Wikipedia:Getting to Philosophy

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Clicking on the first link in the main text of a Wikipedia article, and then repeating the process for subsequent articles, usually leads to the Philosophy article. In February 2016, this was true for 97% of all articles in Wikipedia, an increase from 94.52% in 2011. The remaining articles lead to an article without any outgoing wikilinks, to pages that do not exist, or get stuck in loops.[1]

Crawl on Wikipedia from random article to Philosophy.
Graph created (circa April 2015) with the http://www.xefer.com/wikipedia tool.

There have been some theories on this phenomenon, with the most prevalent being the tendency for Wikipedia pages to move up a "classification chain". According to this theory, the Wikipedia Manual of Style guidelines on how to write the lead section of an article recommend that articles begin by defining the topic of the article. A consequence of this style is that the first sentence of an article is almost always a definitional statement, a direct answer to the question "what is [the subject]?"

Method summarized[edit]

Following the chain consists of:

  1. Clicking on the first non-parenthesized, non-italicized link
  2. Ignoring external links, links to the current page, or red links (links to non-existent pages)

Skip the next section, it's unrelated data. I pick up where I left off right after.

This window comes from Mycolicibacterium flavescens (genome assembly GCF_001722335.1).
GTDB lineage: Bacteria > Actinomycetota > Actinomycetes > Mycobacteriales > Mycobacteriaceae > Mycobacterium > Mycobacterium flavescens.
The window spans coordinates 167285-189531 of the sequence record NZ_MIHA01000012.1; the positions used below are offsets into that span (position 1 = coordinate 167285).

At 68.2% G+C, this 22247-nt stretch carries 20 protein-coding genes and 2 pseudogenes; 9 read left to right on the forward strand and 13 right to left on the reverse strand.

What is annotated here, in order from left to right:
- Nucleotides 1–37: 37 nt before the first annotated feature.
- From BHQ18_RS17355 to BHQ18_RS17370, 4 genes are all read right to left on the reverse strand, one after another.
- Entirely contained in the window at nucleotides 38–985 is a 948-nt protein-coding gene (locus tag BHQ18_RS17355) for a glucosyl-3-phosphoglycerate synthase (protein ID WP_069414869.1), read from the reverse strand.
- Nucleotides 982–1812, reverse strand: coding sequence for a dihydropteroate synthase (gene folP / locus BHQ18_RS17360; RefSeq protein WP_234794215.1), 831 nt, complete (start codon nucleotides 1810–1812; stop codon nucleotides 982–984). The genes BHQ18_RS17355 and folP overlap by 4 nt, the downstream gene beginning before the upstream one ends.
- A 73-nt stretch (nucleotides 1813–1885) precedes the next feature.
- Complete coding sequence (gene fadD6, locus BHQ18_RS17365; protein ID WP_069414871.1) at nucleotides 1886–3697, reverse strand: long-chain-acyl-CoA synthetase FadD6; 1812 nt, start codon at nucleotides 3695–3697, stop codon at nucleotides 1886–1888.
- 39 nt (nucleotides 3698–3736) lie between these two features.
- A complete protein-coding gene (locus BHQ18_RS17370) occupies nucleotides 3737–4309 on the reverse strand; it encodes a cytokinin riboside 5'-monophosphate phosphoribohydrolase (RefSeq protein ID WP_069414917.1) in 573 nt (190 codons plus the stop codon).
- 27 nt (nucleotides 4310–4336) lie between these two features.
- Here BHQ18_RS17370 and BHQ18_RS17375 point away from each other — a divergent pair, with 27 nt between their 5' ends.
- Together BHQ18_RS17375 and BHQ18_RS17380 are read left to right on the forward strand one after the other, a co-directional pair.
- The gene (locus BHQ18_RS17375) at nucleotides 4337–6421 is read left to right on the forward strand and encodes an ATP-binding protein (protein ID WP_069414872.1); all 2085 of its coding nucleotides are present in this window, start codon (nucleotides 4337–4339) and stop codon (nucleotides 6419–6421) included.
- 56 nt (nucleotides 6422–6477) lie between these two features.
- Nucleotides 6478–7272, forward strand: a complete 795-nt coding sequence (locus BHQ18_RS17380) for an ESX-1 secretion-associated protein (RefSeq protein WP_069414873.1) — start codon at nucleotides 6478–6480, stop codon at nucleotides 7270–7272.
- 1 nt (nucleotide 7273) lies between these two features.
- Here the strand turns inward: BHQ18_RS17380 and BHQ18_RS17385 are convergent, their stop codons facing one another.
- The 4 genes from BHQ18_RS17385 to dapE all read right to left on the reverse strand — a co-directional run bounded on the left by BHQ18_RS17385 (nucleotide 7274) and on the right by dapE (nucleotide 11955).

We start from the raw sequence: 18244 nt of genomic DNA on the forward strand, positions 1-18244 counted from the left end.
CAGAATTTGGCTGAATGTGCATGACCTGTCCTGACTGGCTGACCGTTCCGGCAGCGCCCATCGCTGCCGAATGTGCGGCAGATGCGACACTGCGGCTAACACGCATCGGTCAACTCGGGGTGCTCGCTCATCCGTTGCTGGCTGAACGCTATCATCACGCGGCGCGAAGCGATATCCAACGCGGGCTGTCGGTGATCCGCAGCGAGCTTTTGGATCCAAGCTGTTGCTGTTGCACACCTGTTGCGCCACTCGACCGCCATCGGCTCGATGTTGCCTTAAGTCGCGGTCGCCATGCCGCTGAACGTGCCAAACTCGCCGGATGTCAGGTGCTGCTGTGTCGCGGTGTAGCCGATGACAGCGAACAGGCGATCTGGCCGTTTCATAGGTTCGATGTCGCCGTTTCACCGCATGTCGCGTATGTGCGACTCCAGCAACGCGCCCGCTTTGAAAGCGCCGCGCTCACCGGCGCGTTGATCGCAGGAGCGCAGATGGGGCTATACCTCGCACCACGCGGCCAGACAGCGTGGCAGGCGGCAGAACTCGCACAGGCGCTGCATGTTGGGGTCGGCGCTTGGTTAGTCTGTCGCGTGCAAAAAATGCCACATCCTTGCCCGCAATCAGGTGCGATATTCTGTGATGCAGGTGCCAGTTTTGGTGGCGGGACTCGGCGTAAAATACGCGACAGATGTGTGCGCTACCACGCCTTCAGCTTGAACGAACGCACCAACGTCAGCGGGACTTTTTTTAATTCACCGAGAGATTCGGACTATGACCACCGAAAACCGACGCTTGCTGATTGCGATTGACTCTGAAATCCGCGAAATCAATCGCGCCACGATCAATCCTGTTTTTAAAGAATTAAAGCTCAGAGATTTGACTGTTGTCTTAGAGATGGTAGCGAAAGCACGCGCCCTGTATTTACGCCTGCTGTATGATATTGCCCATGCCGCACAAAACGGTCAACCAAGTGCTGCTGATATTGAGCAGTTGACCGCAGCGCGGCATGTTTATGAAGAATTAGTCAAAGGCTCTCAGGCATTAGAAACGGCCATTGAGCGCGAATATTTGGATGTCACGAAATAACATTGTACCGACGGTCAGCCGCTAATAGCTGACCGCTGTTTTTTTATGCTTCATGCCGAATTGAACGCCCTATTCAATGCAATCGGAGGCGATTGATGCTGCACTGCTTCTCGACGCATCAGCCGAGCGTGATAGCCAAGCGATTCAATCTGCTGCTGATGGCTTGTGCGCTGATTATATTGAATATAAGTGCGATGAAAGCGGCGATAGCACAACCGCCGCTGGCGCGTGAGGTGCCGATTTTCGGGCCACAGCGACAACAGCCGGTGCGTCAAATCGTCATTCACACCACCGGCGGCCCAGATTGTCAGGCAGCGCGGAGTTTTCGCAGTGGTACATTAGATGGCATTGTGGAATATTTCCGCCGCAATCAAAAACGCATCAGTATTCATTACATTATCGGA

3. Stopping when reaching "Philosophy", a page with no links or a page that does not exist, or when a loop occurs

Mathematician Hannah Fry demonstrated the method in the 'Marmalade', 'socks' and 'One Direction' section of the 2016 BBC Documentary The Joy of Data.

Origins[edit]

The phenomenon has been known since at least May 26, 2008, when an earlier version of this page was created by user Mark J.[2] Two days later, it was mentioned in episode 50 of the podcast Wikipedia Weekly, which may have been its first public mention.[3]

See also[edit]

References[edit]

  1. ^ Ilmari Karen (June 2011). "First link". Wikipedia user page.
  2. ^ "Wikipedia:Getting to Philosophy". wikipedia.org.
  3. ^ "Wikipedia Weekly — Episode 50: Wikipedia Story". huffduffer.com.

External links[edit]